Schwartz notes that Ado was known for embellishing numerous saints lives and daily readings with innovative stories and is an unreliable historian. He believes that Ado was influenced by the Liber Pontificalis’ entry for pope Boniface IV (608-615) who built the church to St Mary in the structurally similar Pantheon. Bede describes this church after narrating Bishop Mellitus’ visit to Rome to confer with the pope on the English mission.

“St Boniface was the fourth bishop of Rome after St Gregory. He obtained from the Church of Christ from the Emperor Phocas the gift of the temple at Rome anciently known as the Pantheon because it represented all the gods. After he expelled every abomination from it, he made a church of it dedicated to the holy Mother of God and all the martyrs of Christ, so that when the multitudes of devils had been driven out, it might serve as a shrine for a multitude of saints.” (Bede, HE II:4)

For Schwartz the unreliable Ado of Vienne’s relatively late first reference to the shrine indicates that the shrine was old enough for its origin to have been forgotten. Instead of the time of Boniface IV in the early seventh century, Schwartz favors a later period in the early eighth century when the Lombards ruled over Rome. Michael the Archangel was the national patron saint and protector of the Lombards from the seventh century when a vision of Michael with his flaming sword was credited with the Lombards defensive victory in 663 at Monte Gargano under the warrior Lombard King Grimoald I.

Minted by King Cunincpert of the Lombards (688-700) featuring St Michael.

Schwartz noted that Grimoald’s successors minted coins with St Michael on one side and that between the 9th to 11th century, over 250 place names linked with St Michael have been found in Lombard territory.

Schwartz argued that the shrine of St Michael was built-in such a visible and strategic location during the few short years in the mid eighth century when the Lombards had hegemony over Rome. They immediately succeeded the final loss of Italian territory by the Byzantine Empire. The strategic location of Castel Sant’ Angelo guarding the only bridge over the River Tiber leading to St Peter’s Basilica symbolizing the Lombard’s role in ‘protecting’ Rome. Even after the Lombard’s lost hegemony over Rome, Lombards continued to hold an important place within the  administration of Rome. They had a Schola Langobardum within the Leonine walls built to protect St Peter’s Basilica and surrounding buildings in c. 850.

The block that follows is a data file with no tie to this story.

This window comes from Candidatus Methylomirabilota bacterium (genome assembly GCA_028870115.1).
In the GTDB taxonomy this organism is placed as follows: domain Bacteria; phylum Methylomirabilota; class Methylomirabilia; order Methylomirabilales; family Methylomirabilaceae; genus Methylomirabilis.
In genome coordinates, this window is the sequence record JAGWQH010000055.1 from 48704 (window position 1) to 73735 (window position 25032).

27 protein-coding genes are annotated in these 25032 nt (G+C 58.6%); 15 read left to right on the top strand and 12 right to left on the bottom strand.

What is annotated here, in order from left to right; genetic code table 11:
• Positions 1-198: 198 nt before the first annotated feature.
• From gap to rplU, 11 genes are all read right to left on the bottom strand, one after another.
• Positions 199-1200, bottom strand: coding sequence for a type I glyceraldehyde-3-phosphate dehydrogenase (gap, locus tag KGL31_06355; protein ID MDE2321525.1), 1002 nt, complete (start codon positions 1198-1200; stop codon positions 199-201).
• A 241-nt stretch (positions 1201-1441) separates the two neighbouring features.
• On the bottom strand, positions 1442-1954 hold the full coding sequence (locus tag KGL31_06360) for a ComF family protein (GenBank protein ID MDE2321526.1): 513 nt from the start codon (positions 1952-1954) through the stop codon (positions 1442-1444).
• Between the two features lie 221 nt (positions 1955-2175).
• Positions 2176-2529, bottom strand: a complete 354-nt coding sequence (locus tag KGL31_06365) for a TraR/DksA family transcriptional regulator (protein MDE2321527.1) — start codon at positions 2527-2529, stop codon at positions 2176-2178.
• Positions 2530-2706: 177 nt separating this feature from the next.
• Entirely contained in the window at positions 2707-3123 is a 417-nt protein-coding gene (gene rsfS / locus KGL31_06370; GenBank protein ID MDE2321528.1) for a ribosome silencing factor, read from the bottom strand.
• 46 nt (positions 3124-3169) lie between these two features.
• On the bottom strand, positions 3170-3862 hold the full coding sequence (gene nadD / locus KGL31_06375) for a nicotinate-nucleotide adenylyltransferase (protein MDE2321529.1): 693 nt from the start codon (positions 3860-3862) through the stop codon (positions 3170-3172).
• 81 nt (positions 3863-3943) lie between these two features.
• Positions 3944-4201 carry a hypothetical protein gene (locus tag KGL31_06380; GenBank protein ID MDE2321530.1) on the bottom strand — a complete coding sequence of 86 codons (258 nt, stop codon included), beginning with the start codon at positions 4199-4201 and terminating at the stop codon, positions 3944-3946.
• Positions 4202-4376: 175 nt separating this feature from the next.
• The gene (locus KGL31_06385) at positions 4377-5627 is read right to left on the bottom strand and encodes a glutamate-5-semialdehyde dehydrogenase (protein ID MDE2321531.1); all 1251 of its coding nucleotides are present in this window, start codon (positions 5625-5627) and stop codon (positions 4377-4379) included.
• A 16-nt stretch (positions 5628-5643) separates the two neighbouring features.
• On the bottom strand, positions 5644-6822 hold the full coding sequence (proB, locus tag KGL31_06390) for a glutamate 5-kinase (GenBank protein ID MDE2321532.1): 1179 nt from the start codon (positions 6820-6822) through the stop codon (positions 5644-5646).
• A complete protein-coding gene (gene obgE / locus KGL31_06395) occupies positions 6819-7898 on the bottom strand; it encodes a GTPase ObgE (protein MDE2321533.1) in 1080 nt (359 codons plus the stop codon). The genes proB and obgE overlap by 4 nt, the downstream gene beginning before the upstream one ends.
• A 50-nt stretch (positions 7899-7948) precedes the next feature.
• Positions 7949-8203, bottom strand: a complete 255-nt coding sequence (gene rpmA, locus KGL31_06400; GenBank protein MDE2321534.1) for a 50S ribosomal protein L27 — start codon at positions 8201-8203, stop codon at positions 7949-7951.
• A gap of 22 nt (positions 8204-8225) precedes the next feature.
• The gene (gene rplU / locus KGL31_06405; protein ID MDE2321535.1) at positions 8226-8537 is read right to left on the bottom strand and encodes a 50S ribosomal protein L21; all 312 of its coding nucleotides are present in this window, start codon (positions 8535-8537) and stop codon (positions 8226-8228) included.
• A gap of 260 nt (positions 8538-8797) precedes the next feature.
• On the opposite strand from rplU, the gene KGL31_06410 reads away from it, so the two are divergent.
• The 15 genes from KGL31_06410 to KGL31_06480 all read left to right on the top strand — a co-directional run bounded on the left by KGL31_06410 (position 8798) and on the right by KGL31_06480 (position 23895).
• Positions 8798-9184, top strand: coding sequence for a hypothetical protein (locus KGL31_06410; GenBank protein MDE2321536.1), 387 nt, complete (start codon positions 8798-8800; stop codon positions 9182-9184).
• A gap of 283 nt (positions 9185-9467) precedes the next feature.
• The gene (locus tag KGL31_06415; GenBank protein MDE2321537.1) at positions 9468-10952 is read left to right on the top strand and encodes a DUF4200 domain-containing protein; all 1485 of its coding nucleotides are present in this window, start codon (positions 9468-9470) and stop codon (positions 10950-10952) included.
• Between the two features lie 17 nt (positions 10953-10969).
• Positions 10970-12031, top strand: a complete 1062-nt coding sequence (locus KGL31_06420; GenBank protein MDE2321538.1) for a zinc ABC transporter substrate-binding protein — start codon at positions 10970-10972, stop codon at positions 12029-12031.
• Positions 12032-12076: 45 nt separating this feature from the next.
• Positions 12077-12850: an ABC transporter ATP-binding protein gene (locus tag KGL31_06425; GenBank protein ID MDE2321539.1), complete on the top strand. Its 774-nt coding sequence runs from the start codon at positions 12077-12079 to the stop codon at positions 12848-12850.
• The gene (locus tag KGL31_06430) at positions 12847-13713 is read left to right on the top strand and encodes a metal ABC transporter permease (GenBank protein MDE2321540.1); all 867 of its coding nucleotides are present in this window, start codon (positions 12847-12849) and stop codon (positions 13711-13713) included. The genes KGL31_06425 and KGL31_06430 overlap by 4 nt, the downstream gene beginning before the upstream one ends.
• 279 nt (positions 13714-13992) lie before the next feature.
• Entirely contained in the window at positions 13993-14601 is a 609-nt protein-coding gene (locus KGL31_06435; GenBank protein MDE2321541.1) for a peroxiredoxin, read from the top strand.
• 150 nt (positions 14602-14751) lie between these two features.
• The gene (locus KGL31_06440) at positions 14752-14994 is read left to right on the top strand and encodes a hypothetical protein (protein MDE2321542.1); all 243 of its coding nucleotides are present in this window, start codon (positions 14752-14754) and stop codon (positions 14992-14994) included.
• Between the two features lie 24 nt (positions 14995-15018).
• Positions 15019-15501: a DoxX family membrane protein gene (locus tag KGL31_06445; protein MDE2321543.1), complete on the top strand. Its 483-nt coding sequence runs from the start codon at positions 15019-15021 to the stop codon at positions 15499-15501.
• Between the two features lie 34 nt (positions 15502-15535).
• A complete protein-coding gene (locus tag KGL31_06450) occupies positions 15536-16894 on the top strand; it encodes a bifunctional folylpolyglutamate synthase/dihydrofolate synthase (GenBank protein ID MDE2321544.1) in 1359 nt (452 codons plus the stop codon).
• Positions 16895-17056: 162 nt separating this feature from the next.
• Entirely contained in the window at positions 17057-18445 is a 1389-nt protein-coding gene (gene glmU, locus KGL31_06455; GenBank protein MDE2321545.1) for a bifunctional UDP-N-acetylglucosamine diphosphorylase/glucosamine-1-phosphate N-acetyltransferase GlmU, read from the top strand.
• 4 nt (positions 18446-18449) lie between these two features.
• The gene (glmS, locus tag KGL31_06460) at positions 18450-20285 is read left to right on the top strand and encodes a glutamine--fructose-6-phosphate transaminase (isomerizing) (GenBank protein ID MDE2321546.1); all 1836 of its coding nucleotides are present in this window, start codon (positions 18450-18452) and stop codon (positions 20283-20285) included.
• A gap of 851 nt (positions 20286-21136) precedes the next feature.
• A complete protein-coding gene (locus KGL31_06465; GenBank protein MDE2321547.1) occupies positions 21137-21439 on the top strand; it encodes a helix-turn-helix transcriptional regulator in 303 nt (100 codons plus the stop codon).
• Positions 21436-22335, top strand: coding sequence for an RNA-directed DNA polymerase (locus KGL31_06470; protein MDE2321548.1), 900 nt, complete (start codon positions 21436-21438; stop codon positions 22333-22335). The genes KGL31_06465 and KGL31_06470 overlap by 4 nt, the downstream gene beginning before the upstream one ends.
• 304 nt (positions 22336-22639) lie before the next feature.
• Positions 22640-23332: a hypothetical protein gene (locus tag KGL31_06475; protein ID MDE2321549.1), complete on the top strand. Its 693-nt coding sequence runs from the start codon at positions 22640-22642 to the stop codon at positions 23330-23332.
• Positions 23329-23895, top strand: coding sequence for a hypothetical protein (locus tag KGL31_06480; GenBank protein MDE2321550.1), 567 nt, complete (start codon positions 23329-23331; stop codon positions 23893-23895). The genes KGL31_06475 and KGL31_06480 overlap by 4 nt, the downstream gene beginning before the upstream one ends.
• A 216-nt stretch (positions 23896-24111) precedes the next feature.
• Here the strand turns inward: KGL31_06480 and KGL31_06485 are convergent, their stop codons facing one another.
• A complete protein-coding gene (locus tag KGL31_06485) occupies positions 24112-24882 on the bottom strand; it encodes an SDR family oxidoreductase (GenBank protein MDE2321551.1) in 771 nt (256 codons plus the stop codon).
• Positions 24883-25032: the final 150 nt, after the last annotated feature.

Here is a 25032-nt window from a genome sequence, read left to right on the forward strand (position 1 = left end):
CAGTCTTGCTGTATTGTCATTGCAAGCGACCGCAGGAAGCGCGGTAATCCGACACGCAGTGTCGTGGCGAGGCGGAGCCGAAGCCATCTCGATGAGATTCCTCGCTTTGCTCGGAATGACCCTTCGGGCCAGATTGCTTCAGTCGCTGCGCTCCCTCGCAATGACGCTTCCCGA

Unfortunately, for one of the best known legends of the first plague pandemic, there just isn’t any evidence to support it. It now seems likely that the shrine at Castel Sant’Angelo predated the legend of Gregory’s vision perhaps by several centuries.

Reference:

Louis Schwartz (May 12, 2012) “What Rome Owes to the Lombards: Devotion to Saint Michael in Early Medieval Italy and the Riddle of Castel Saint’Angelo” Session 429, International Congress for Medieval Studies, May 10-13, 2012, Western Michigan University, Kalamazoo, MI.

Bede, Ecclesiastical History of the English People, 731 AD. Judith McClure and Roger Collins, Eds. Oxford U. Press.

The Death of King Diarmait

I’ve been browsing through the Fragmentary Annals of Ireland for you know what, plague, and I came across an interesting entry.

665 Kl. The death by plague of the son of Áed Sláine, i.e. Blathmac [...], i.e. in Calatruim. Diarmait died in the same place, standing, stretched against a cross, watching the Laigin army approaching to kill him. His soul departed from him. It is found in some books that these two kings, Blathmac and Diarmait, reigned twelve years. In others, however, … years, which we follow. These two kings of Ireland, then, Blathmac and Diarmait, died in that plague, i.e. the Buide Conaill. (FA 28)

The Annals of Ulster has a king Diarmait son of Aed Slaine and a king Blathmac who died of plague. There is nothing about being “stretched against a cross, watching the Laigin army approaching to kill him.” I don’t think that I’ve seen anything quite like this before. This would seem to have a Leinster (Laigin) connection, like some of the other hints in plague lore like the name Buide Conaill itself (Conaill being the dynastic founder of the Leinster). Has anyone seen anything like this before?